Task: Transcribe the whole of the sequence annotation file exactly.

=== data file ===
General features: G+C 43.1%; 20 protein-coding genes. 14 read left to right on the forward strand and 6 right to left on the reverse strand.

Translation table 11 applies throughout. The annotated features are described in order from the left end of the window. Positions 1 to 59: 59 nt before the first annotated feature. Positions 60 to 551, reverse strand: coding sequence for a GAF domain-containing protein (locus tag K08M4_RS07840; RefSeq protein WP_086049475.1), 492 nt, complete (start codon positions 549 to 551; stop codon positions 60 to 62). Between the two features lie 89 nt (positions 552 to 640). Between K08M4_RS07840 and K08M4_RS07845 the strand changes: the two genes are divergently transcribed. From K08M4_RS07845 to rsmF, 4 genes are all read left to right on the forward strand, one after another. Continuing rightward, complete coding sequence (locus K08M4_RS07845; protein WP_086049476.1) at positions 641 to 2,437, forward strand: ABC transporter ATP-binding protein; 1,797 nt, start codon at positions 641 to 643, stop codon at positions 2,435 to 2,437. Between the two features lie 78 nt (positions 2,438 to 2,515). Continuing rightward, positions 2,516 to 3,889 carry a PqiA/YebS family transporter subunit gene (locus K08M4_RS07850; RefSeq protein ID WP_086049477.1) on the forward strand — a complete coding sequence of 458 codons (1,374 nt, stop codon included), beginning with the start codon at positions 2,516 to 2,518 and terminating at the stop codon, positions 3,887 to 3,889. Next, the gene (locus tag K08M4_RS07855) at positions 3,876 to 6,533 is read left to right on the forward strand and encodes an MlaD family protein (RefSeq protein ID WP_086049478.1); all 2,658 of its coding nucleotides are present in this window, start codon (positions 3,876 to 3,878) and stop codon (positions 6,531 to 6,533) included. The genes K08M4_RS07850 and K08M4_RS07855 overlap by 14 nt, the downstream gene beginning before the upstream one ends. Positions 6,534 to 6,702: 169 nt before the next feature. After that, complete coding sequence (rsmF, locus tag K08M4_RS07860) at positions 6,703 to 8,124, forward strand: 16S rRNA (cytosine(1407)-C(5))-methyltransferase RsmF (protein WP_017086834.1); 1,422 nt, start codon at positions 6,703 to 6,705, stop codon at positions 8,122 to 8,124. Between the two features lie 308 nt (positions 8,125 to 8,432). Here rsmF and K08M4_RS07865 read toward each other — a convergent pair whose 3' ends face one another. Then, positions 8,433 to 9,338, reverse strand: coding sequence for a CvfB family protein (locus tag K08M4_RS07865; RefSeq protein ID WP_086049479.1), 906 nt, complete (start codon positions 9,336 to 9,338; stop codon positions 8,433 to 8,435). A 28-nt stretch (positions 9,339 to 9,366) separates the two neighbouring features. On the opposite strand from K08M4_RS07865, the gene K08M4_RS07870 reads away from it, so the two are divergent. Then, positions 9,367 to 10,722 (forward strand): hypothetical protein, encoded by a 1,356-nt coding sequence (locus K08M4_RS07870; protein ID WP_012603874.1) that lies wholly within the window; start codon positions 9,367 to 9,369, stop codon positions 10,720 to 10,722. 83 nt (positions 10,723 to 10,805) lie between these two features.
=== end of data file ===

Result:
General features: G+C 43.1%; 20 protein-coding genes. 14 read left to right on the forward strand and 6 right to left on the reverse strand.

Translation table 11 applies throughout. The annotated features are described in order from the left end of the window. Positions 1 to 59: 59 nt before the first annotated feature. Positions 60 to 551, reverse strand: coding sequence for a GAF domain-containing protein (locus tag K08M4_RS07840; RefSeq protein WP_086049475.1), 492 nt, complete (start codon positions 549 to 551; stop codon positions 60 to 62). Between the two features lie 89 nt (positions 552 to 640). Between K08M4_RS07840 and K08M4_RS07845 the strand changes: the two genes are divergently transcribed. From K08M4_RS07845 to rsmF, 4 genes are all read left to right on the forward strand, one after another. Continuing rightward, complete coding sequence (locus K08M4_RS07845; protein WP_086049476.1) at positions 641 to 2,437, forward strand: ABC transporter ATP-binding protein; 1,797 nt, start codon at positions 641 to 643, stop codon at positions 2,435 to 2,437. Between the two features lie 78 nt (positions 2,438 to 2,515). Continuing rightward, positions 2,516 to 3,889 carry a PqiA/YebS family transporter subunit gene (locus K08M4_RS07850; RefSeq protein ID WP_086049477.1) on the forward strand — a complete coding sequence of 458 codons (1,374 nt, stop codon included), beginning with the start codon at positions 2,516 to 2,518 and terminating at the stop codon, positions 3,887 to 3,889. Next, the gene (locus tag K08M4_RS07855) at positions 3,876 to 6,533 is read left to right on the forward strand and encodes an MlaD family protein (RefSeq protein ID WP_086049478.1); all 2,658 of its coding nucleotides are present in this window, start codon (positions 3,876 to 3,878) and stop codon (positions 6,531 to 6,533) included. The genes K08M4_RS07850 and K08M4_RS07855 overlap by 14 nt, the downstream gene beginning before the upstream one ends. Positions 6,534 to 6,702: 169 nt before the next feature. After that, complete coding sequence (rsmF, locus tag K08M4_RS07860) at positions 6,703 to 8,124, forward strand: 16S rRNA (cytosine(1407)-C(5))-methyltransferase RsmF (protein WP_017086834.1); 1,422 nt, start codon at positions 6,703 to 6,705, stop codon at positions 8,122 to 8,124. Between the two features lie 308 nt (positions 8,125 to 8,432). Here rsmF and K08M4_RS07865 read toward each other — a convergent pair whose 3' ends face one another. Then, positions 8,433 to 9,338, reverse strand: coding sequence for a CvfB family protein (locus tag K08M4_RS07865; RefSeq protein ID WP_086049479.1), 906 nt, complete (start codon positions 9,336 to 9,338; stop codon positions 8,433 to 8,435). A 28-nt stretch (positions 9,339 to 9,366) separates the two neighbouring features. On the opposite strand from K08M4_RS07865, the gene K08M4_RS07870 reads away from it, so the two are divergent. Then, positions 9,367 to 10,722 (forward strand): hypothetical protein, encoded by a 1,356-nt coding sequence (locus K08M4_RS07870; protein ID WP_012603874.1) that lies wholly within the window; start codon positions 9,367 to 9,369, stop codon positions 10,720 to 10,722. 83 nt (positions 10,723 to 10,805) lie between these two features.